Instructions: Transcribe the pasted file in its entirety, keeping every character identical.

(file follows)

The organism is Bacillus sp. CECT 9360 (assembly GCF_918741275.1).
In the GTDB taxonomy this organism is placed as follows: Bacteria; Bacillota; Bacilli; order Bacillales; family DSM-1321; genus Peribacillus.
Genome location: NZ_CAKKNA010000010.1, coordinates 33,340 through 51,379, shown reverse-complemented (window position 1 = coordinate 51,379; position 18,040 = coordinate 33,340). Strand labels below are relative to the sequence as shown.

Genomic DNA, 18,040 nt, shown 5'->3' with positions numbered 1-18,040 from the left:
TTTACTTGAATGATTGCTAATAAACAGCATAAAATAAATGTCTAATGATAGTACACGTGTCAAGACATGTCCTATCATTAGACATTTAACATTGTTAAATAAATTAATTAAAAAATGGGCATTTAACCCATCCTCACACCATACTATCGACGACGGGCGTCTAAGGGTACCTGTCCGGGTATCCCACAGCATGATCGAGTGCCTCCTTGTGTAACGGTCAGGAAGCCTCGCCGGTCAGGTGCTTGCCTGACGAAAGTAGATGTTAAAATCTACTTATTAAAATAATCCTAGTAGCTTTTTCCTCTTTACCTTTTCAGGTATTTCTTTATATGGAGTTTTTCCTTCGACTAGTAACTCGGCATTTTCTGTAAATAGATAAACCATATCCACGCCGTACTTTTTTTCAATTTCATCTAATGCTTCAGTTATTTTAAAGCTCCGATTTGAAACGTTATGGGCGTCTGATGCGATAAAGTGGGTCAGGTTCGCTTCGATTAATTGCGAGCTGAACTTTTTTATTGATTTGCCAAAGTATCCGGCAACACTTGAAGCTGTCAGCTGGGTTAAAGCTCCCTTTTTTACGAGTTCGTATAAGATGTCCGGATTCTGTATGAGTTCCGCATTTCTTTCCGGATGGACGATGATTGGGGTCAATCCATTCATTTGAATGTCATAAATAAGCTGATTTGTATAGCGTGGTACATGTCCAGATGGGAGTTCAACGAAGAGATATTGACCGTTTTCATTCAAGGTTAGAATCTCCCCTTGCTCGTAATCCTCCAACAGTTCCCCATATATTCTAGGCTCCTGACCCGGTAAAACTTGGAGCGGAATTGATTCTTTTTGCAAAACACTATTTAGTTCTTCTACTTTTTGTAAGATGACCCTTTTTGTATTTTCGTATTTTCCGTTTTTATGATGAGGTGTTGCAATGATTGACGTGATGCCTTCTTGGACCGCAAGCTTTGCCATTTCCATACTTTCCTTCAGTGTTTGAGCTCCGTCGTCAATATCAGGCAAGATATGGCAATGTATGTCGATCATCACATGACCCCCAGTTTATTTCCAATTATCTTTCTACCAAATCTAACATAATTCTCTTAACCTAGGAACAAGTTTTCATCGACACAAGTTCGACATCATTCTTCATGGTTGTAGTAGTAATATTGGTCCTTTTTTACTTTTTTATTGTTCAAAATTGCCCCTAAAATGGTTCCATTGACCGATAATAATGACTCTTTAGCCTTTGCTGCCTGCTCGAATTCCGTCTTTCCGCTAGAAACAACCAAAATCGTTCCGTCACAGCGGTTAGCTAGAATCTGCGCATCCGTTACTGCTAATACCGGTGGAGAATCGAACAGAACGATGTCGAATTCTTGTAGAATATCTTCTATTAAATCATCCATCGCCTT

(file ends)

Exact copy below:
The organism is Bacillus sp. CECT 9360 (assembly GCF_918741275.1).
In the GTDB taxonomy this organism is placed as follows: Bacteria; Bacillota; Bacilli; order Bacillales; family DSM-1321; genus Peribacillus.
Genome location: NZ_CAKKNA010000010.1, coordinates 33,340 through 51,379, shown reverse-complemented (window position 1 = coordinate 51,379; position 18,040 = coordinate 33,340). Strand labels below are relative to the sequence as shown.

Genomic DNA, 18,040 nt, shown 5'->3' with positions numbered 1-18,040 from the left:
TTTACTTGAATGATTGCTAATAAACAGCATAAAATAAATGTCTAATGATAGTACACGTGTCAAGACATGTCCTATCATTAGACATTTAACATTGTTAAATAAATTAATTAAAAAATGGGCATTTAACCCATCCTCACACCATACTATCGACGACGGGCGTCTAAGGGTACCTGTCCGGGTATCCCACAGCATGATCGAGTGCCTCCTTGTGTAACGGTCAGGAAGCCTCGCCGGTCAGGTGCTTGCCTGACGAAAGTAGATGTTAAAATCTACTTATTAAAATAATCCTAGTAGCTTTTTCCTCTTTACCTTTTCAGGTATTTCTTTATATGGAGTTTTTCCTTCGACTAGTAACTCGGCATTTTCTGTAAATAGATAAACCATATCCACGCCGTACTTTTTTTCAATTTCATCTAATGCTTCAGTTATTTTAAAGCTCCGATTTGAAACGTTATGGGCGTCTGATGCGATAAAGTGGGTCAGGTTCGCTTCGATTAATTGCGAGCTGAACTTTTTTATTGATTTGCCAAAGTATCCGGCAACACTTGAAGCTGTCAGCTGGGTTAAAGCTCCCTTTTTTACGAGTTCGTATAAGATGTCCGGATTCTGTATGAGTTCCGCATTTCTTTCCGGATGGACGATGATTGGGGTCAATCCATTCATTTGAATGTCATAAATAAGCTGATTTGTATAGCGTGGTACATGTCCAGATGGGAGTTCAACGAAGAGATATTGACCGTTTTCATTCAAGGTTAGAATCTCCCCTTGCTCGTAATCCTCCAACAGTTCCCCATATATTCTAGGCTCCTGACCCGGTAAAACTTGGAGCGGAATTGATTCTTTTTGCAAAACACTATTTAGTTCTTCTACTTTTTGTAAGATGACCCTTTTTGTATTTTCGTATTTTCCGTTTTTATGATGAGGTGTTGCAATGATTGACGTGATGCCTTCTTGGACCGCAAGCTTTGCCATTTCCATACTTTCCTTCAGTGTTTGAGCTCCGTCGTCAATATCAGGCAAGATATGGCAATGTATGTCGATCATCACATGACCCCCAGTTTATTTCCAATTATCTTTCTACCAAATCTAACATAATTCTCTTAACCTAGGAACAAGTTTTCATCGACACAAGTTCGACATCATTCTTCATGGTTGTAGTAGTAATATTGGTCCTTTTTTACTTTTTTATTGTTCAAAATTGCCCCTAAAATGGTTCCATTGACCGATAATAATGACTCTTTAGCCTTTGCTGCCTGCTCGAATTCCGTCTTTCCGCTAGAAACAACCAAAATCGTTCCGTCACAGCGGTTAGCTAGAATCTGCGCATCCGTTACTGCTAATACCGGTGGAGAATCGAACAGAACGATGTCGAATTCTTGTAGAATATCTTCTATTAAATCATCCATCGCCTT